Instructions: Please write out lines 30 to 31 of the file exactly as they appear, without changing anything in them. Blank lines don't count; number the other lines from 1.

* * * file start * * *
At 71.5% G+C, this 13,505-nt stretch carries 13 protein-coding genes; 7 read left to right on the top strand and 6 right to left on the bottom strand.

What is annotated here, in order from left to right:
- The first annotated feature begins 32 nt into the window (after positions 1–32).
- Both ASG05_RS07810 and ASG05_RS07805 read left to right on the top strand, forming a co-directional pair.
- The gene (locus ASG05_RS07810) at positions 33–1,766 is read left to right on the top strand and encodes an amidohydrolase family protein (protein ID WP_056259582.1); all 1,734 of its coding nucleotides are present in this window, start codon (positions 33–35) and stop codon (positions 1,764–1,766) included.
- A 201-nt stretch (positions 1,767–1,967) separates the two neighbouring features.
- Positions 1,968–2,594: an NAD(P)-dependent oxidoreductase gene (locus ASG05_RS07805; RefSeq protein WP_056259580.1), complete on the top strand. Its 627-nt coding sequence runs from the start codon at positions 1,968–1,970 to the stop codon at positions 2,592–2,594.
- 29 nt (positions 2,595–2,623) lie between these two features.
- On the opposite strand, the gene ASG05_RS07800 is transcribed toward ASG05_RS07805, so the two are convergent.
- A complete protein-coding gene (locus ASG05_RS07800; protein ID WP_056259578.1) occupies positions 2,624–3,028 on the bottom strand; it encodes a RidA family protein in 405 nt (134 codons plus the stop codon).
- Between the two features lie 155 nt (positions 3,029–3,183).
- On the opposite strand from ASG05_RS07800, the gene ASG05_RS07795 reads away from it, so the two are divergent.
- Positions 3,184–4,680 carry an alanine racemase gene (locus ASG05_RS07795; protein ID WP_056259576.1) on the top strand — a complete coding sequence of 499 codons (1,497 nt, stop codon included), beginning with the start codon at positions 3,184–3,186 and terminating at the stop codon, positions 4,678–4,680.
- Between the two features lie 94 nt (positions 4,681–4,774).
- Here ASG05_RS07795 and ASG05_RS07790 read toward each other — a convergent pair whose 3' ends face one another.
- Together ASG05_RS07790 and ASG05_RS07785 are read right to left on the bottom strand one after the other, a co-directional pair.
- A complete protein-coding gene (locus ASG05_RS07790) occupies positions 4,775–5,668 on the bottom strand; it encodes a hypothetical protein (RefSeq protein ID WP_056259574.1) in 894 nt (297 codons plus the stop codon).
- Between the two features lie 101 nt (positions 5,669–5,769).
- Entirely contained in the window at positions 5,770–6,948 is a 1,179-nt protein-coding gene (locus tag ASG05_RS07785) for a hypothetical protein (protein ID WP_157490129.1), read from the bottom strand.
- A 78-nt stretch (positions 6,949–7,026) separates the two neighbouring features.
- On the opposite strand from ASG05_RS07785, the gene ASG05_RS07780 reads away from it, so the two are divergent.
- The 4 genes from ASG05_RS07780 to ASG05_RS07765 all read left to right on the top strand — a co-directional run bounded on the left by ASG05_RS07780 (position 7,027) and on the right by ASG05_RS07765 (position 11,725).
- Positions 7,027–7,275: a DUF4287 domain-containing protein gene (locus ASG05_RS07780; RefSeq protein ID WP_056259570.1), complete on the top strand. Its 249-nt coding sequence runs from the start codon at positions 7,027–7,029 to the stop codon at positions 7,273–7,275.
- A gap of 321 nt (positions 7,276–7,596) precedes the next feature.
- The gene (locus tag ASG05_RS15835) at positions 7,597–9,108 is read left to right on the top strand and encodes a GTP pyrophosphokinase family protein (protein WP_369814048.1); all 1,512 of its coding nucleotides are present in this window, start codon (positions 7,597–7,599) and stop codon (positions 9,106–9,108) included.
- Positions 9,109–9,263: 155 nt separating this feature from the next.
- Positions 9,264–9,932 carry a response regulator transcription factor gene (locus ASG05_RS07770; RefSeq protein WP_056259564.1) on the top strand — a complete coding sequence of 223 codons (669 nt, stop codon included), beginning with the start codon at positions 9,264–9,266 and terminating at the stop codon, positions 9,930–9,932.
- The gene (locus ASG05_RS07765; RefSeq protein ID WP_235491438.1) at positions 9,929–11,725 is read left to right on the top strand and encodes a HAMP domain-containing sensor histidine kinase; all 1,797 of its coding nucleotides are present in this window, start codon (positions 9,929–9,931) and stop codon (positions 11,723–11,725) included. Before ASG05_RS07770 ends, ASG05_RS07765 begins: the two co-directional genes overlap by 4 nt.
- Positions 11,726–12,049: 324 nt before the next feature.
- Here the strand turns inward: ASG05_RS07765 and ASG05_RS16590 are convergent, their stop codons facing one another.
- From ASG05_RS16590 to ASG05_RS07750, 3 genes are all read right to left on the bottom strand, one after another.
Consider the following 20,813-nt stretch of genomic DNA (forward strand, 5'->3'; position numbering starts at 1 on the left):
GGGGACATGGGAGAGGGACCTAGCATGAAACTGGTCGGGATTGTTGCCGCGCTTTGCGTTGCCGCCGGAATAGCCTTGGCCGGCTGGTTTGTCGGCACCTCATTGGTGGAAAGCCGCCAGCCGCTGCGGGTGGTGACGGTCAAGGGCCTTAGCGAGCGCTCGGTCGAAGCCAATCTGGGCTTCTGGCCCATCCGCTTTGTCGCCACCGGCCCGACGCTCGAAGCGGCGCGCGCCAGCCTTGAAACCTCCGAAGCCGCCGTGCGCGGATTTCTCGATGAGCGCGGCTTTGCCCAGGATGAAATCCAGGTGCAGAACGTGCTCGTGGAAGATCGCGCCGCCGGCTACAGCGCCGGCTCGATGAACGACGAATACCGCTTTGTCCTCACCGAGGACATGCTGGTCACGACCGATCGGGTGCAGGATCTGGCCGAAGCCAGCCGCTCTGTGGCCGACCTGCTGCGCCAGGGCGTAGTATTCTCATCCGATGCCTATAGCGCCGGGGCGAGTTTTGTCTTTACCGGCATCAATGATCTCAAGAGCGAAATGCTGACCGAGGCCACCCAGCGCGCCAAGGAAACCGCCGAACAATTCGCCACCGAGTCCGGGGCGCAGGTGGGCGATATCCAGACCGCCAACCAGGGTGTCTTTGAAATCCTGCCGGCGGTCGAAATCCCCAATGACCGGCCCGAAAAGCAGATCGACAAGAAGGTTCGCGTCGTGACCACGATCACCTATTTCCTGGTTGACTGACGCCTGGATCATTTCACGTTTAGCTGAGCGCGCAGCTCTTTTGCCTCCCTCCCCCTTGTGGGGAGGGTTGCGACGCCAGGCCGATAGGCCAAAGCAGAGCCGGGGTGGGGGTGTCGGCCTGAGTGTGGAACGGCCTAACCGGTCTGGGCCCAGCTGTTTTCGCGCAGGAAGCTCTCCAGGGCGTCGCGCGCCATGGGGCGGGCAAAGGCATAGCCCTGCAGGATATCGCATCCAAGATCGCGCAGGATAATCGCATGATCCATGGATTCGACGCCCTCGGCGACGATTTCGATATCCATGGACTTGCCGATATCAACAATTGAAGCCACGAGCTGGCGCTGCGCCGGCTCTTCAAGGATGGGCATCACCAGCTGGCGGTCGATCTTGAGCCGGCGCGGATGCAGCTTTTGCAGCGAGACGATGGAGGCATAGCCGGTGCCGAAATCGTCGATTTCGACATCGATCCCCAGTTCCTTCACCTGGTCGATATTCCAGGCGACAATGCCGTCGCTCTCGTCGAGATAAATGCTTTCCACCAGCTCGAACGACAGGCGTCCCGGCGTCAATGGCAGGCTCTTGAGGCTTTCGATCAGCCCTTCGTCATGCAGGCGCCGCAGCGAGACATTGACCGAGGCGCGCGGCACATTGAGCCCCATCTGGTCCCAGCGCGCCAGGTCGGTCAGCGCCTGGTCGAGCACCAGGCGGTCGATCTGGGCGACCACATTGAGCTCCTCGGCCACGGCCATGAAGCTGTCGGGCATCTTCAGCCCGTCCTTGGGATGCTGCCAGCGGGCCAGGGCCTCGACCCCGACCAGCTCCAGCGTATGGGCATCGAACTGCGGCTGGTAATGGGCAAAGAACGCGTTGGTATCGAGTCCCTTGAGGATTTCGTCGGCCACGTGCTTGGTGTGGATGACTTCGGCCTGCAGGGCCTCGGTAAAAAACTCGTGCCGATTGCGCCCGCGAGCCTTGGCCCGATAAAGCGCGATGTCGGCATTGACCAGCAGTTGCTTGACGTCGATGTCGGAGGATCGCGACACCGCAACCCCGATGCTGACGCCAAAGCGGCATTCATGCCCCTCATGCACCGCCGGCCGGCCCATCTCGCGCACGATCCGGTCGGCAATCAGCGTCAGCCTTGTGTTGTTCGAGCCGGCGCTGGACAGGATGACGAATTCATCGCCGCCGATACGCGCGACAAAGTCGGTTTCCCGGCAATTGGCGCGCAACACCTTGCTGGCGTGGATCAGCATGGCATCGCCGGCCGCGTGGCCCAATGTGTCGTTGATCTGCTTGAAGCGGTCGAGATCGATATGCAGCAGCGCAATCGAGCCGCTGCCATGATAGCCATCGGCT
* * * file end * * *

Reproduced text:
- Here the strand turns inward: ASG05_RS07765 and ASG05_RS16590 are convergent, their stop codons facing one another.
- From ASG05_RS16590 to ASG05_RS07750, 3 genes are all read right to left on the bottom strand, one after another.